Greece, Serbia deny black market Olympic ticket charges

Olympic officials in both Greece and Serbia are refuting charges that members of their respective national Olympic committees sold tickets for the upcoming London Games with large price increases.

Mal Langsdon/REUTERS
Sebastian Coe (L-R), chairman of the London 2012 Olympics organizing committee, Hellenic Olympic committee President Spyros Capralos and Jacques Rogge, president of the International Olympic Committee, attend the torch lighting ceremony of the London 2012 Olympic Games at the site of ancient Olympia in Greece May 10.

Greek and Serbian Olympic officials deny they were involved in selling tickets to the London Games on the black market.

The IOC is investigating allegations in Britain's Sunday Times that officials and ticket agents in several countries were caught selling tickets for up to 10 times their face value.

The newspaper quoted Greek Olympic Committee President Spyros Capralos as telling undercover reporters posing as illegal ticket sellers that he had "pulled strings" with London organizing chairman Sebastian Coe to obtain extra tickets.

The Greek committee says the story is "untrue." It adds that Capralos' comments, which were filmed using a hidden camera, were "misleading" and "fragmentary."

The general secretary of Serbia's Olympic committee, Djordje Visacki, says national bodies are not in charge of the tickets.

You've read  of  free articles. Subscribe to continue.

Dear Reader,

About a year ago, I happened upon this statement about the Monitor in the Harvard Business Review – under the charming heading of “do things that don’t interest you”:

“Many things that end up” being meaningful, writes social scientist Joseph Grenny, “have come from conference workshops, articles, or online videos that began as a chore and ended with an insight. My work in Kenya, for example, was heavily influenced by a Christian Science Monitor article I had forced myself to read 10 years earlier. Sometimes, we call things ‘boring’ simply because they lie outside the box we are currently in.”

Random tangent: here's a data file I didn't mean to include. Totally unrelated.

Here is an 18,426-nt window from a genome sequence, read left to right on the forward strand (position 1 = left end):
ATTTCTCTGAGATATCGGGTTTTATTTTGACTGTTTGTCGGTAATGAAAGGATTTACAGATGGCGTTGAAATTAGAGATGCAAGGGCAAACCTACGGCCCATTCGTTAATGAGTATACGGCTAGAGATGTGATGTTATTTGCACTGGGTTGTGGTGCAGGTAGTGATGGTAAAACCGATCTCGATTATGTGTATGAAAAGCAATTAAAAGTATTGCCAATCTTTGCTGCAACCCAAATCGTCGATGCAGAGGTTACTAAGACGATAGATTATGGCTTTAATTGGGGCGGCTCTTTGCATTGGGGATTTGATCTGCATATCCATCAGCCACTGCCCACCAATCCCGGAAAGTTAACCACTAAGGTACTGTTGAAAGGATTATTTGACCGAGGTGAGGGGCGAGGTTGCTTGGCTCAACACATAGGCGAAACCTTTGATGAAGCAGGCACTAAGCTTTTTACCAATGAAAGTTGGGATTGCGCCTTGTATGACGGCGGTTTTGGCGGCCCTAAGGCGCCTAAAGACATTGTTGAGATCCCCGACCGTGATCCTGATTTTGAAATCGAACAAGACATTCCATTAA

If you were to come up with a punchline to a joke about the Monitor, that would probably be it. We’re seen as being global, fair, insightful, and perhaps a bit too earnest. We’re the bran muffin of journalism.

But you know what? We change lives. And I’m going to argue that we change lives precisely because we force open that too-small box that most human beings think they live in.

The Monitor is a peculiar little publication that’s hard for the world to figure out. We’re run by a church, but we’re not only for church members and we’re not about converting people. We’re known as being fair even as the world becomes as polarized as at any time since the newspaper’s founding in 1908.

We have a mission beyond circulation, we want to bridge divides. We’re about kicking down the door of thought everywhere and saying, “You are bigger and more capable than you realize. And we can prove it.”

If you’re looking for bran muffin journalism, you can subscribe to the Monitor for $15. You’ll get the Monitor Weekly magazine, the Monitor Daily email, and unlimited access to CSMonitor.com.